believing in you

My three-year-old awakened me with howls for water. He’s got a flu, and told me after he’d sipped water that his “room is tipping over.” I explained that the room isn’t actually moving; he’s something we call “dizzy.”

He’s asleep again, but it’s hard for me to fall asleep again after being startled awake by howling. I ended up reading my last post, about Paul Farmer’s Pathologies of Power. And, oh, boy, did I get its tone wrong! Read more…

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exploring “efficacy”

In a recent trip to Long Beach’s Gatsby Books, I picked up a couple dozen political books. Many were written by authors I’d never before encountered, which didn’t deter me from picking up their works.

I’ve read a few of the books I picked up that day, and I’m glad to have found each of them. That being said, I feel a special gratitude for the Gatsby-acquired book I’m currently reading: doctor Paul Farmer’s Pathologies of Power: Health, Human Rights, and the New War on the Poor.

I’d never heard of Farmer (“Presley Professor of Medical Anthropology at Harvard Medical School”) before I happen to pick up this book on the strength of its title. I’m grateful the title caught me; Amartya Sen’s introduction coupled with the first few pages of Farmer’s words had me totally, absolutely hooked.

Having grown up devastatingly poor, I understood the impact of powerlessness–of poverty–on life outcomes. As I wrote in “Bernie, Because I Was Poor,”  Read more…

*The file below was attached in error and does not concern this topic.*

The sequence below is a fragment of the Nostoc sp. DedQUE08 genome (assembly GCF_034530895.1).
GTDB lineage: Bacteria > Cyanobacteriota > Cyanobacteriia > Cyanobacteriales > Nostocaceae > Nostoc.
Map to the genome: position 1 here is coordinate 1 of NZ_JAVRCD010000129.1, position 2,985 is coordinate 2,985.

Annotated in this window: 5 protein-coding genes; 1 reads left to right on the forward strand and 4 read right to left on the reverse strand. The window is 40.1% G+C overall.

collective success

I recently had a few conversations that left me reeling. They reflected visions of success that, I realized, I rejected completely and absolutely. Viscerally.

This left me with the questions: Why did I reject that vision of success? And given that I rejected it wholesale, what was my own vision of success?

The answer is tied, in part, to the 150 or so books I’ve read since August of last year. Somehow, I couldn’t find the answer to these questions in pages. I had to find it in conversation.

We live in a world of finite resources. Some people are granted access to those resources; others are deprived of them. Generally, those who have access have military or other kinds of power legitimating that access. In short, they retain access by force. Read more…

feeling life

It’s been a while since I visited my mom’s grave, so I wanted to visit it while in town last weekend.

As my hours left in town shrank into minutes on Saturday, I found I didn’t really want to visit Mom’s grave. I’d already felt my mom in a dozen sweet moments of life outside the cemetery in my family’s three days in town. Trying to find her in the cemetery, which she only ever visited in death, felt like holding on to the wrong thing.

My husband, sons, and I left town without visiting her grave.

I feared I’d get back to SoCal and kick myself, but no: I’d felt her life wherever I went in town, and that sweetness didn’t leave me just because I left town.

Categories: Death, Family, Love Tags: , , ,

those who can